You will no doubt find unexpected insight and a treasured memory.  

Design thinking and doing: Arranging rocks

Sea glass and rocks in hand - Stephen M. Frey

Sea glass and rocks in hand - Stephen M. Frey

     What do you do to cultivate your creative design capabilities? Practicing architecture, art, photography, graphic design means just that, practice and training.  

     So practice means doing and sometimes practices means playing.  

Sea Glass and Stones, 2.23.17 - Stephen M. Frey

Sea Glass and Stones, 2.23.17 - Stephen M. Frey

     One of the things we do is play with rocks and creat impromptu compositions. We do so to quickly iterate an idea and test it. We look to create balance, variety and visual interest while creating a point of focus.  

     Sometimes we photograph these ideas. Other times we just play. Setting up a layout again and again. Admiring each for a moment, then rearranging them. Over and over again. This is practicing how to compose, to see and to self-critique. 

Marblehead Rocks Rearranged - 11 x 22 Watercolor on 140lb Cold Press, Stephen M. Frey

Marblehead Rocks Rearranged - 11 x 22 Watercolor on 140lb Cold Press, Stephen M. Frey

      Sometimes these arrangements make it to a painting. Here's one such example from a few years ago. That day the sun shone really low providing illuminating side light to the stones and the green sea glass. It caught our eye as a metaphor for the passion of creativity emanating an inner light which models how it feels creatively from within.  Kind of warm inside, glowing and knowing we call it!

      Do you practice like this to hone your creative eye and hands? What do you do? Please share! 

#creativity, #designthinking, #design, #making #HowTo

 

American Meadows New Offices

A New Home

      Driving down Shelburne Road in Shelburne, Vermont a new workplace for American Meadows and High Country Seeds rises along one of the busiest roads in Vermont.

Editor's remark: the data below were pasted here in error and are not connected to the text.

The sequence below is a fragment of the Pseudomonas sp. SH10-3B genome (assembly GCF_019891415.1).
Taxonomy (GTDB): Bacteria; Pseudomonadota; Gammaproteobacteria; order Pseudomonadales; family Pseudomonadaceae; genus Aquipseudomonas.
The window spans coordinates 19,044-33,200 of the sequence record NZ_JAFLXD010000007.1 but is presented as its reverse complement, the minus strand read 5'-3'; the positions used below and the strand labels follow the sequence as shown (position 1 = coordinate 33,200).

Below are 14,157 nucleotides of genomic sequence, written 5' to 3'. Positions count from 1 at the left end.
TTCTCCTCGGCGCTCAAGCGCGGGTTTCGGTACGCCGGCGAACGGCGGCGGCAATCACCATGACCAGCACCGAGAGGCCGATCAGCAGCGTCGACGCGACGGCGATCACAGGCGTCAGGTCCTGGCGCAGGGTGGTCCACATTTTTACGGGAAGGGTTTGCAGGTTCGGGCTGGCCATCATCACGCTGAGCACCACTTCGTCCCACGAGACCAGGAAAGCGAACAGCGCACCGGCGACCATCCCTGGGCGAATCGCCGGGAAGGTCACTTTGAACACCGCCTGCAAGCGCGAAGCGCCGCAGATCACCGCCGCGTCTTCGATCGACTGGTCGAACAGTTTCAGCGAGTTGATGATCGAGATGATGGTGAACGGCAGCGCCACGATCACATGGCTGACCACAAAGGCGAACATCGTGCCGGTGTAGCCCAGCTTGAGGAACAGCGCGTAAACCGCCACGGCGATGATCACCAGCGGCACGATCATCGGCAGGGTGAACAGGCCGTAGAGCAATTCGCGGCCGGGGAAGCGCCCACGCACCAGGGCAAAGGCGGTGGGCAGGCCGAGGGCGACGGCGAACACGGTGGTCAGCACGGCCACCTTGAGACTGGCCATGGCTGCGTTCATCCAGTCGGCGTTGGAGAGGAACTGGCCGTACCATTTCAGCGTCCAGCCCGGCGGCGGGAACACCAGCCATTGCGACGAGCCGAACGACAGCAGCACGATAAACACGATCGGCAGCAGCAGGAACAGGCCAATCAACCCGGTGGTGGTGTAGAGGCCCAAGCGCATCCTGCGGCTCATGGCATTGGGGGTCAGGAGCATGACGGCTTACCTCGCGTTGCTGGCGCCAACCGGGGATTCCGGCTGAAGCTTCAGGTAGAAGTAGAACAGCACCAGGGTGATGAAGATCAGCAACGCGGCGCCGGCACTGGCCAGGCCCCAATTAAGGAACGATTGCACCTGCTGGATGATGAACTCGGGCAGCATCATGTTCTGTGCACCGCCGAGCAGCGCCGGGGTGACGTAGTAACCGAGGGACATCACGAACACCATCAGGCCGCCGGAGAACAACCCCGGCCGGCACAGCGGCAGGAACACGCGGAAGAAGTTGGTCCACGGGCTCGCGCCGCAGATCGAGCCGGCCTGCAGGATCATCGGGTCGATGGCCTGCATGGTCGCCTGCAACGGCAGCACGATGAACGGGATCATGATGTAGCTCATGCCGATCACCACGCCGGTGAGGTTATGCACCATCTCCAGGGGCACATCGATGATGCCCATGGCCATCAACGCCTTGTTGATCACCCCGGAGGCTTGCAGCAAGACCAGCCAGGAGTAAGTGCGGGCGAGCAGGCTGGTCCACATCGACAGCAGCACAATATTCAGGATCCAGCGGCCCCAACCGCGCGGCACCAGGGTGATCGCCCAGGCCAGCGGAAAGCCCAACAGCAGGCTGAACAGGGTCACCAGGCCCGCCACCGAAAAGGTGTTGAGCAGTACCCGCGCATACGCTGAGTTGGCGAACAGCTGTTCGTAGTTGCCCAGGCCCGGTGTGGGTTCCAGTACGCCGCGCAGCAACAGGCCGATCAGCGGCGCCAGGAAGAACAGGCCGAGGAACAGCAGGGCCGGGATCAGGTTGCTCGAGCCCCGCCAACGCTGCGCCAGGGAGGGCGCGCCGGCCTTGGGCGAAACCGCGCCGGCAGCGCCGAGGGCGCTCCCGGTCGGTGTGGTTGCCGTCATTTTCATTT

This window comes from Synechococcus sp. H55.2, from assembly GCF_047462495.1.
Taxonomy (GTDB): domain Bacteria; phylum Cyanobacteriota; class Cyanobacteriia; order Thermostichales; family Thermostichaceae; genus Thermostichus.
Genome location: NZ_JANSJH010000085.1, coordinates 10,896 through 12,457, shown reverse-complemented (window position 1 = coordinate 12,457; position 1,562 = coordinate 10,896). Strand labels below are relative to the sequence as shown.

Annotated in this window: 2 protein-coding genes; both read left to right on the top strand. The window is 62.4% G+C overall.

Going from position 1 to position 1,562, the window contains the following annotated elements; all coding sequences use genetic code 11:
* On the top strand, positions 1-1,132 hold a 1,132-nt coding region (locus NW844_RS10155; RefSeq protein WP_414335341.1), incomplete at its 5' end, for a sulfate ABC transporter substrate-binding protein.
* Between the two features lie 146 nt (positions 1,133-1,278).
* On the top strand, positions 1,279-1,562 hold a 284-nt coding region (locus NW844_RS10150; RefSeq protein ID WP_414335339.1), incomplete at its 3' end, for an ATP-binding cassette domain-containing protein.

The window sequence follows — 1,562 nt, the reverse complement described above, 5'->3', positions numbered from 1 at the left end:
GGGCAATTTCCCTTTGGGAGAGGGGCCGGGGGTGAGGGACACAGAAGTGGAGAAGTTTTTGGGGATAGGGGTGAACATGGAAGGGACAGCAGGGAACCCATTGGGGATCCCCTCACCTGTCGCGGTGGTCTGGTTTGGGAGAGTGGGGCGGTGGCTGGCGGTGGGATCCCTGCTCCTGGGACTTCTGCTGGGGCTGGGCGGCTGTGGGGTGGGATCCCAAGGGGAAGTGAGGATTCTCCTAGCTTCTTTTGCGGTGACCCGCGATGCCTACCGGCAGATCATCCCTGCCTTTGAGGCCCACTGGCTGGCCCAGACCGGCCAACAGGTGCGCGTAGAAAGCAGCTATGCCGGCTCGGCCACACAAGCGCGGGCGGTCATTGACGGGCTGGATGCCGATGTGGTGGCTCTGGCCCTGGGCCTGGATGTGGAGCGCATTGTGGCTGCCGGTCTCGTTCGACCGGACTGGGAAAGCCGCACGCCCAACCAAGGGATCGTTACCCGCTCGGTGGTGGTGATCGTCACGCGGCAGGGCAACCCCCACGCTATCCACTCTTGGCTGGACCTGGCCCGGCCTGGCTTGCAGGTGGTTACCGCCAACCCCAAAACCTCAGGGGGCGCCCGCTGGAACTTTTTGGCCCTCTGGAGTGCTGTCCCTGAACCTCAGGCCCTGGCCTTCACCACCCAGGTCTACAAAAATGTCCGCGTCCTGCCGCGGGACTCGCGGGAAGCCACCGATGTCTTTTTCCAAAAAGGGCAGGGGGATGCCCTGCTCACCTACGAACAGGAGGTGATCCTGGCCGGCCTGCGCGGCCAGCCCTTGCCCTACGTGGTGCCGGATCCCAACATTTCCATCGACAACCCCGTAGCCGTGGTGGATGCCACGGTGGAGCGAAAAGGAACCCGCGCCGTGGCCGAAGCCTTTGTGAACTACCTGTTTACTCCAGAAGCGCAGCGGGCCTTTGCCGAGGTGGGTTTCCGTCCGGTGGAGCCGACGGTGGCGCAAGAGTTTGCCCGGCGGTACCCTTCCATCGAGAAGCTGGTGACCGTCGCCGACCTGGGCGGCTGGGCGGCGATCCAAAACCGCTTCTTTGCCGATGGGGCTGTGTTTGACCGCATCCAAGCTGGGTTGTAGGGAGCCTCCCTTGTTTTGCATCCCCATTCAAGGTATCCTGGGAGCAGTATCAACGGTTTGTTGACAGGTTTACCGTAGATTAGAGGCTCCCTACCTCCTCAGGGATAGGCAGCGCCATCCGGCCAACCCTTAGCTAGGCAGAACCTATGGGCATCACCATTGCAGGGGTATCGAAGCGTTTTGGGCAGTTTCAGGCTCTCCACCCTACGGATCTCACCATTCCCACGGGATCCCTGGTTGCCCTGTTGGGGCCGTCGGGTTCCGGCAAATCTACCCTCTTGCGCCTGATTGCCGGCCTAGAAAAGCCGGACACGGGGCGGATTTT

Their new workplace displays our mission and values driven design and work process. We designed their interior architecture renovation including front of house offices, meeting spaces, collaboration areas, and shipping/ receiving areas. We provided space planning, workplace strategies and more.  
      We worked closely with the owner on the design who then collaborated with Christine Burdick who provided finishing touches of targeted finishes, furniture selection and wall graphics. 

The Process:

      Together we created a new workplace environment echoing their brand DNA of a disruptive e-commerce company operating in the gardening and seed space.  The owner purchased the former site of a venerable area outdoor recreation store which became a high end furniture store seeing new possibilities for re-purposing its' tall floor to floor heights and vast open areas into a high functioning collaborative focused open office workplace and seed shipping and receiving warehouse area.  

View of open work area towards "garden shed" meeting space and kitchen work cafe beyond.

View of open work area towards "garden shed" meeting space and kitchen work cafe beyond.

      There's more to be done in the months ahead but these images show what's emerging.  Like their brand, they've planted a new seed in Shelburne providing the area with renewed energy and vitality.  We helped create meeting spaces in close proximity to open work areas and common spaces like the kitchen commons which also doubles as a flexible meeting space.

A Kit of Parts

       We developed an interior kit of parts of interior elements which evolved out of a garden shed aesthetic with common everyday materials like galvanized corrugated sheet metal, rustic shake shingles, a timber frame. The client was extremely interested in bringing a feeling of nature near into their new workplace with natural materials including repurposing as flooring in the central common area reclaimed bleachers. 
      Improving daylighting and access to views outside was also critical to American Meaodws. We campaigned for opening up the center of darkest area with a generous skylight to let daylight and the sunshine in over the kitchen / common area.  To further lighten the space on the south elevation, a series of large windows matching existing windows on other elevations were installed.

View of open work area from main entry.

View of open work area from main entry.

See this gallery of more photos of their new space.